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Over the last few months I've been helping my colleague Pramod Sadalage work on a book on NoSQL technologies to be titled NoSQL Distilled. (You may know of Pramod's work on refactoring databases and evolutionary database design.) In the last year we've been doing a few projects that have used NoSQL technology, and we think it's going to play an important role in the next few years of software development.
We're writing this book as a brief introduction to help people understand the issues involved in using this technology. As you might expect by the "distilled" in the title, it's modeled on the style of UML Distilled - a short overview aimed at giving you enough information to get started, providing core concepts and orientation for further study should you get deeper into it. Our target is a book of 100-150 pages, and we intend to be pretty firm on the upper limit.
It's a ill-defined and volatile field, which makes it tricky to decide what to include. This problem is exacerbated by the fact that we want a book that will be of lasting value - so we have to try and pick core concepts that span the various NoSQL systems out there and will continue to be important as they develop over the next years.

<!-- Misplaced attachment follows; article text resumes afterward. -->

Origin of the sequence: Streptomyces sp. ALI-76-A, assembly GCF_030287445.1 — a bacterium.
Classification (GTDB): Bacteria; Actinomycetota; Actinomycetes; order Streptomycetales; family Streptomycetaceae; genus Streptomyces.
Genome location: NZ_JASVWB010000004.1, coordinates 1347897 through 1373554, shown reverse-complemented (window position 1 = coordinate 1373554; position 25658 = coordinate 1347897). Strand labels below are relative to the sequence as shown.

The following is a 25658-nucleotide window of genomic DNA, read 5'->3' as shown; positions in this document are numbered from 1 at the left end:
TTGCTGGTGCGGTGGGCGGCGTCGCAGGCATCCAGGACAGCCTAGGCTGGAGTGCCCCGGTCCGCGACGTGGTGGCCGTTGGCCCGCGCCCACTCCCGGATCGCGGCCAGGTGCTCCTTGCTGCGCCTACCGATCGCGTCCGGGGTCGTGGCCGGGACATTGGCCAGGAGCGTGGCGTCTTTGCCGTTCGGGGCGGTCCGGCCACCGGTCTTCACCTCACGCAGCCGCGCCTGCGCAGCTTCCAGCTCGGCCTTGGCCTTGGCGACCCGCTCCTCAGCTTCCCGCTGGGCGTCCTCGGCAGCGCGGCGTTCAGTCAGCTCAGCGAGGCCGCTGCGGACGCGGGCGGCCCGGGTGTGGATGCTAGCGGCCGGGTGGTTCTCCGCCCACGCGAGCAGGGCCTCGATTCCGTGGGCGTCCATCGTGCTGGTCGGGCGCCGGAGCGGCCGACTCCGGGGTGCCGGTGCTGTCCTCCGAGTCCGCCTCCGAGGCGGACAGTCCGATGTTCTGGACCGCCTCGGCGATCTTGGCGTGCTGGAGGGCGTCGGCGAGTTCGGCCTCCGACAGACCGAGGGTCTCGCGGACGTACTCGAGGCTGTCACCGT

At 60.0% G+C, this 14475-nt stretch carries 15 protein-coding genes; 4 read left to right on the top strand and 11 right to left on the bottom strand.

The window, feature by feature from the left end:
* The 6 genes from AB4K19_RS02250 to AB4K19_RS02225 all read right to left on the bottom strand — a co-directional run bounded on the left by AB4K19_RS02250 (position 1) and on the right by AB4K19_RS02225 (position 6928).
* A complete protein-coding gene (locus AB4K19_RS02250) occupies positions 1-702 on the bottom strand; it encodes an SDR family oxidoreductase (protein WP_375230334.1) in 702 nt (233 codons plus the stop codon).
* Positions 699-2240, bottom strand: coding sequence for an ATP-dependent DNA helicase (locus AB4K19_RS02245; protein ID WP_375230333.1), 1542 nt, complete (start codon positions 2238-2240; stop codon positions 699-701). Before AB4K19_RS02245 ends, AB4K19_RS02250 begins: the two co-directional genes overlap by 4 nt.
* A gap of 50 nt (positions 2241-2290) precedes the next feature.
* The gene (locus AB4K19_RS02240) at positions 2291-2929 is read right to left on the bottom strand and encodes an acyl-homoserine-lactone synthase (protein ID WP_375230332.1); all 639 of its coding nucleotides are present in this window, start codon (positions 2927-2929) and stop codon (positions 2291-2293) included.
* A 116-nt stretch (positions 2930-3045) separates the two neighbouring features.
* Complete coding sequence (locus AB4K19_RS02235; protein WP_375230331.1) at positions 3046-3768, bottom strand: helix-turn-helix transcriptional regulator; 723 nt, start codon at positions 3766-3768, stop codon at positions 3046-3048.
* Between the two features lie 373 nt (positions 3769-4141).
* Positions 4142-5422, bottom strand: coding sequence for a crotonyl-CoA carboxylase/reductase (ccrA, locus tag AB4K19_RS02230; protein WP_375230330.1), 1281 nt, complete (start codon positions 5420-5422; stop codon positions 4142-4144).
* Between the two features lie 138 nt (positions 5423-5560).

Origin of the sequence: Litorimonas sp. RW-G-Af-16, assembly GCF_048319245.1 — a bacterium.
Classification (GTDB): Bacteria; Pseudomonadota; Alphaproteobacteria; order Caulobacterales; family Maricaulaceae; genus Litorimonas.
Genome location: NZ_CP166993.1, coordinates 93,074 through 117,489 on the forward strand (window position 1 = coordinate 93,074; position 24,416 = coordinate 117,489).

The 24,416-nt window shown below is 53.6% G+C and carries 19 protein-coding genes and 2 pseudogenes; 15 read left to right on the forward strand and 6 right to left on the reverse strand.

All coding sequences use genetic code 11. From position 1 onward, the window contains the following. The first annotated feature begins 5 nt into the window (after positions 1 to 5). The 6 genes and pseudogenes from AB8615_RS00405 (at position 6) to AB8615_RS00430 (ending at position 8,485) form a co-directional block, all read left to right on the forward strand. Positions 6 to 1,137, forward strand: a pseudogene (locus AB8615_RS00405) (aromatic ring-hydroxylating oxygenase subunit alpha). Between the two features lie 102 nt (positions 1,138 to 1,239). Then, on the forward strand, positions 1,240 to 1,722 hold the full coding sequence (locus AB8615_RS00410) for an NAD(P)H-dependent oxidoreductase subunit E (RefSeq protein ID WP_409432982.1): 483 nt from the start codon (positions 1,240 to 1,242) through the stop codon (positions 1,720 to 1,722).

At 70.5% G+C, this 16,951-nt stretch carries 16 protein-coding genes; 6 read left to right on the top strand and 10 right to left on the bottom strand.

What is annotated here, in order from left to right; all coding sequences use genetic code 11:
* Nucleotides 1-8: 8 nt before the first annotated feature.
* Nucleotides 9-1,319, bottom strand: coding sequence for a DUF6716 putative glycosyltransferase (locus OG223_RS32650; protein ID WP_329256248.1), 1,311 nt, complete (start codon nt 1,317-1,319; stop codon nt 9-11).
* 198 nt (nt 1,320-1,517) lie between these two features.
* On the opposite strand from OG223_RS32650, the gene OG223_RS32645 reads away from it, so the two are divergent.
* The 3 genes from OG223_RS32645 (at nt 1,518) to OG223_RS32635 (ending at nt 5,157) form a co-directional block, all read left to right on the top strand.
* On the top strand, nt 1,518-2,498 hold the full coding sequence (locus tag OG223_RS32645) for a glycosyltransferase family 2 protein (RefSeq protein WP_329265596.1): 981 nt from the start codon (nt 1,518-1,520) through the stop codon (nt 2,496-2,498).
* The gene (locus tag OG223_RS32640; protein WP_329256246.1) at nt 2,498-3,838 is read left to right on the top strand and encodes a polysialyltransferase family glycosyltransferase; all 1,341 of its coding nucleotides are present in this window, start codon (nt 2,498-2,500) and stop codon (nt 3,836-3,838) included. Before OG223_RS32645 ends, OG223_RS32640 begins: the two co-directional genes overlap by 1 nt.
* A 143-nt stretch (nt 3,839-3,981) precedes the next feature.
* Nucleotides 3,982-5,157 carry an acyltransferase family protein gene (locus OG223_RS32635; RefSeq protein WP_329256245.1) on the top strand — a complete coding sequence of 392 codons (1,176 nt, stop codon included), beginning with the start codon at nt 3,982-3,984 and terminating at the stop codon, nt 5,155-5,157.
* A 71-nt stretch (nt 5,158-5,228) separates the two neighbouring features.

The current contents include such topics as aggregate-oriented data models, consistency in distributed data, and database evolution. We also have short example chapters that look at databases such as MongoDB, Neo4J, and Riak.
As I write this we are getting close to a first draft for technical review. We hope to reach a final draft by spring this year at which point there will be an electronic rough-cut available. The physical book, and production ebooks, should appear early this summer. I'll post here as we make progress, and I have a few related bliki posts brewing in the brain too.
Published at DZone with permission of Martin Fowler , DZone MVB. See the original article here.
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